More than 9 million children are to be vaccinated against polio. The drive was introduced in four southern and eastern African countries this week.
The emergency vaccination drive began in Malawi. In this drive, children across the country are receiving vaccine drops. UNICEF is working with governments and other partners; this drive will be expanded to neighboring Mozambique, Tanzania, and Zambia. Three additional vaccine programs will be launched in the following months to reach more than 20 million children.
In the ensuing months, three additional rounds of immunizations will be administered. The aim will be to reach over 20 million children.
According to Mohamed M. Fall, UNICEF Regional Director for Eastern and Southern Africa, polio spreads quickly and can kill or paralyze people permanently, ABC News reports.
In more than five years, wild polio has been found in Africa for the first time. According to him, UNICEF collaborates closely with governments and partners to do all necessary to halt the virus in its tracks.
Governments are being aided by UNICEF, the World Health Organization, and other Global Polio Eradication Initiative partners for polio drive. The vaccination push was launched after it was verified in February that a three-year-old girl in Malawi’s capital, Lilongwe, had been crippled by wild poliovirus.
Polio is usually contracted by drinking water contaminated. The most vulnerable are children under the age of five and those who live in locations with poor sanitation.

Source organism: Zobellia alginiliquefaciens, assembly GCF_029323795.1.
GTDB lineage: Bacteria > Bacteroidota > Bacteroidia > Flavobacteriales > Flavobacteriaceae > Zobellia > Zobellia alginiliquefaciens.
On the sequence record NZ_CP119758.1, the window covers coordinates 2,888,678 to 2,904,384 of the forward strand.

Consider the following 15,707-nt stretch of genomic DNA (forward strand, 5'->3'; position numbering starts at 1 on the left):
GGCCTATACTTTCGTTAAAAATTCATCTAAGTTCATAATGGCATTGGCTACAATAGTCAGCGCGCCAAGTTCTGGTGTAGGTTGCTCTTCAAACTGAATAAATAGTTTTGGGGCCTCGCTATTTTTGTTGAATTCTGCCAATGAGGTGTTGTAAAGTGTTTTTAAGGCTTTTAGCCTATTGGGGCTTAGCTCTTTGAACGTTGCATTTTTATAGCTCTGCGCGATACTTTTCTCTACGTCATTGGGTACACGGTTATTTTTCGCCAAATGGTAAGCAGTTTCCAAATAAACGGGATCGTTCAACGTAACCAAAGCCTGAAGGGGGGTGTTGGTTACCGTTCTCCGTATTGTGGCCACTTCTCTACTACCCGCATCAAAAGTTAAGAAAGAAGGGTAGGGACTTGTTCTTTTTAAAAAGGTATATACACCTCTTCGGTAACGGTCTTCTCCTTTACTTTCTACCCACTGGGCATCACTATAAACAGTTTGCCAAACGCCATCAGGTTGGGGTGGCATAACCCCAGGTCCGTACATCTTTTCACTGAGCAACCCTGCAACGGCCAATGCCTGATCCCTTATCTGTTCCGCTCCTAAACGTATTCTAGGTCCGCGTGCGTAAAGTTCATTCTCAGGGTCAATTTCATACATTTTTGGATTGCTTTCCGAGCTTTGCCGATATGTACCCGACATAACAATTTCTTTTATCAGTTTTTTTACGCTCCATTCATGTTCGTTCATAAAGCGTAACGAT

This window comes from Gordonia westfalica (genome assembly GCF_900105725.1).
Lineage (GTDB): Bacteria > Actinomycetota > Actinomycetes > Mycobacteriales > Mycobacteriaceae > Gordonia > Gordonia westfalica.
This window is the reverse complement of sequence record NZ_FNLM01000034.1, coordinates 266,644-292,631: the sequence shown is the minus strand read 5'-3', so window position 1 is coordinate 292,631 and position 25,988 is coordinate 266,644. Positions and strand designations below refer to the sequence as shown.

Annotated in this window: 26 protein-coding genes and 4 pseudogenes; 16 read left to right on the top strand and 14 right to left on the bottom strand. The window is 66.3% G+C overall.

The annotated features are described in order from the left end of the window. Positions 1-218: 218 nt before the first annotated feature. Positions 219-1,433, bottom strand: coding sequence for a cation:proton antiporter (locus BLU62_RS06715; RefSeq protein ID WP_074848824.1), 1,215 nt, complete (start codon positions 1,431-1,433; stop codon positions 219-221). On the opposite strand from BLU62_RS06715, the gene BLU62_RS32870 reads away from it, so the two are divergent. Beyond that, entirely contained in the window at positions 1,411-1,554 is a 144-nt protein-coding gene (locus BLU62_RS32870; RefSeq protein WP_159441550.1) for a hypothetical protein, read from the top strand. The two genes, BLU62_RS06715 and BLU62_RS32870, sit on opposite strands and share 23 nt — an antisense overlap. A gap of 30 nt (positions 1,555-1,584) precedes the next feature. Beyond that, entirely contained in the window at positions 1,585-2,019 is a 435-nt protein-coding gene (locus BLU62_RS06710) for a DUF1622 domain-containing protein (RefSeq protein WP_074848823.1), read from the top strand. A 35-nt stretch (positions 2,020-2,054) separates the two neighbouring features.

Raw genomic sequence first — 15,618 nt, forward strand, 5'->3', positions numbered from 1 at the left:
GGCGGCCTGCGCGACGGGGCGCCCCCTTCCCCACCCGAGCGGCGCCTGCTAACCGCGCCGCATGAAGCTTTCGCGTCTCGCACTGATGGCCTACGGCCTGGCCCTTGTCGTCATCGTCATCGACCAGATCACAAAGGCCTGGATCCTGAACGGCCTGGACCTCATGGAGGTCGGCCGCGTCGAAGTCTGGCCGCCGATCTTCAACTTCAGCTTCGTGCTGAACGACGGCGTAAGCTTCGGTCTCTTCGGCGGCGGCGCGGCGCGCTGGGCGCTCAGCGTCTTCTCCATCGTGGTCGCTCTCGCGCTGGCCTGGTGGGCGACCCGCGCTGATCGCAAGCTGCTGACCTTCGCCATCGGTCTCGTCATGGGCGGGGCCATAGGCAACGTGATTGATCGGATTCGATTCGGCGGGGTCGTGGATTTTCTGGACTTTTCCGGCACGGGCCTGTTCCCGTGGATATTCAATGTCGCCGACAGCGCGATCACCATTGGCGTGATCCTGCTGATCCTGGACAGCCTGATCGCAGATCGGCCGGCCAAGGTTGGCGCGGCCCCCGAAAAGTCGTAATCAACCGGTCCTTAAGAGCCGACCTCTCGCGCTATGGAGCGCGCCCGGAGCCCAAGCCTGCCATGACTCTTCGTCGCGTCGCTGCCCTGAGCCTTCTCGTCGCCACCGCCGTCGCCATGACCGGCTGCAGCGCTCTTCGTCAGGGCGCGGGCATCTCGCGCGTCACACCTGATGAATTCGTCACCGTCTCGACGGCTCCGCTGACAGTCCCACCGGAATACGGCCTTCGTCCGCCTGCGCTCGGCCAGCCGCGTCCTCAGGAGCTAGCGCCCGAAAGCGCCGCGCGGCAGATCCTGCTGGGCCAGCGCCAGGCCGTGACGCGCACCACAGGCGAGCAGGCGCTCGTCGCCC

For the first two vaccinations of children in Malawi, Mozambique, Tanzania, and Zambia, UNICEF obtained more than 36 million doses of the polio vaccine. Although there is no treatment for polio, the vaccination protects children for the rest of their lives.
UNICEF is constructing 270 additional vaccination incubators in Malawi.
UNICEF has acquired 2,500 vaccination carriers in Mozambique. It has sent 100 cold boxes and is aiding the rapid delivery of vaccinations from national to regional distribution centers. UNICEF is also helping managers and health professionals learn about vaccination management and social and behavioral change. UNICEF is also supporting the polio campaign by providing journalist training, distributing communication materials, and airing radio and television commercials., reported by ABC News.
In Tanzania, UNICEF has educated over a thousand health workers and sponsored the purchase of 3,000 vaccination carriers and 360 cool boxes. These products are scheduled to arrive in April 2022 for the next round of campaigns.
With help from UNICEF and partners, more than 200 trainers are instructing healthcare professionals at the province and district levels in Zambia. District authorities were educated in polio surveillance in collaboration with the World Health Organization.